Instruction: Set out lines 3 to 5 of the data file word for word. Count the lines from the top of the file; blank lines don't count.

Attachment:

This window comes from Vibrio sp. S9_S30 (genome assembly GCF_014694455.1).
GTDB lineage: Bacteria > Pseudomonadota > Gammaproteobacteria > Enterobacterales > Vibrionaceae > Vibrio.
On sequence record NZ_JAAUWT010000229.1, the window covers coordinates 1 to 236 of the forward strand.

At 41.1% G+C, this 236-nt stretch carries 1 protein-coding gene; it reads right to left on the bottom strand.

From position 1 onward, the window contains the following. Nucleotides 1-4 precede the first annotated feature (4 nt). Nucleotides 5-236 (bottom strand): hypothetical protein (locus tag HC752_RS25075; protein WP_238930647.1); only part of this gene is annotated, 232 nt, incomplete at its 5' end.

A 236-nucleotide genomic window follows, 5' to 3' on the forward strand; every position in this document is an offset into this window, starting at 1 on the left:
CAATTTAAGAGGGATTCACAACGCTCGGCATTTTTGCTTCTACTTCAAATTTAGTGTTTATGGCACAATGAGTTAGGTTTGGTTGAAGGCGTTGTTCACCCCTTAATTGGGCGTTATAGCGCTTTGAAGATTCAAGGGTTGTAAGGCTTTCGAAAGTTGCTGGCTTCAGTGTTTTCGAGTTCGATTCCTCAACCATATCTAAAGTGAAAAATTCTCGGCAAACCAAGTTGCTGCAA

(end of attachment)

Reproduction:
On sequence record NZ_JAAUWT010000229.1, the window covers coordinates 1 to 236 of the forward strand.

At 41.1% G+C, this 236-nt stretch carries 1 protein-coding gene; it reads right to left on the bottom strand.

From position 1 onward, the window contains the following. Nucleotides 1-4 precede the first annotated feature (4 nt). Nucleotides 5-236 (bottom strand): hypothetical protein (locus tag HC752_RS25075; protein WP_238930647.1); only part of this gene is annotated, 232 nt, incomplete at its 5' end.